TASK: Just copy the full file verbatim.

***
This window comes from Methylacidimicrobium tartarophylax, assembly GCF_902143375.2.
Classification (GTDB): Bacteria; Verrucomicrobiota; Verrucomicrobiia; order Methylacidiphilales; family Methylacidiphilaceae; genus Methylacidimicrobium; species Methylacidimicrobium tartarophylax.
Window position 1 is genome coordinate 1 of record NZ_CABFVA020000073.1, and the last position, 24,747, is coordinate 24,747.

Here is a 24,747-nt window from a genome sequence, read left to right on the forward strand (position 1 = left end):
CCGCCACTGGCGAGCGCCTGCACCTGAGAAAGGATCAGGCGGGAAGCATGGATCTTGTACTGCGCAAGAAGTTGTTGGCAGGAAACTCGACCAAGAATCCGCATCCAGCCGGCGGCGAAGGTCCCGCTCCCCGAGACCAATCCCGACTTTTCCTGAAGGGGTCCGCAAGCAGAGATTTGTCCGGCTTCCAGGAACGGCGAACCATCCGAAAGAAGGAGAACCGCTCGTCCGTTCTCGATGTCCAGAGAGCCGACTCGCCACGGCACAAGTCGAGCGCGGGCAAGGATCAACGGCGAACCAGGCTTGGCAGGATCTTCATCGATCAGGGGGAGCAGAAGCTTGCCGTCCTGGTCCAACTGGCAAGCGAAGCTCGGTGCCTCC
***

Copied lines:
This window comes from Methylacidimicrobium tartarophylax, assembly GCF_902143375.2.
Classification (GTDB): Bacteria; Verrucomicrobiota; Verrucomicrobiia; order Methylacidiphilales; family Methylacidiphilaceae; genus Methylacidimicrobium; species Methylacidimicrobium tartarophylax.
Window position 1 is genome coordinate 1 of record NZ_CABFVA020000073.1, and the last position, 24,747, is coordinate 24,747.

Here is a 24,747-nt window from a genome sequence, read left to right on the forward strand (position 1 = left end):
CCGCCACTGGCGAGCGCCTGCACCTGAGAAAGGATCAGGCGGGAAGCATGGATCTTGTACTGCGCAAGAAGTTGTTGGCAGGAAACTCGACCAAGAATCCGCATCCAGCCGGCGGCGAAGGTCCCGCTCCCCGAGACCAATCCCGACTTTTCCTGAAGGGGTCCGCAAGCAGAGATTTGTCCGGCTTCCAGGAACGGCGAACCATCCGAAAGAAGGAGAACCGCTCGTCCGTTCTCGATGTCCAGAGAGCCGACTCGCCACGGCACAAGTCGAGCGCGGGCAAGGATCAACGGCGAACCAGGCTTGGCAGGATCTTCATCGATCAGGGGGAGCAGAAGCTTGCCGTCCTGGTCCAACTGGCAAGCGAAGCTCGGTGCCTCC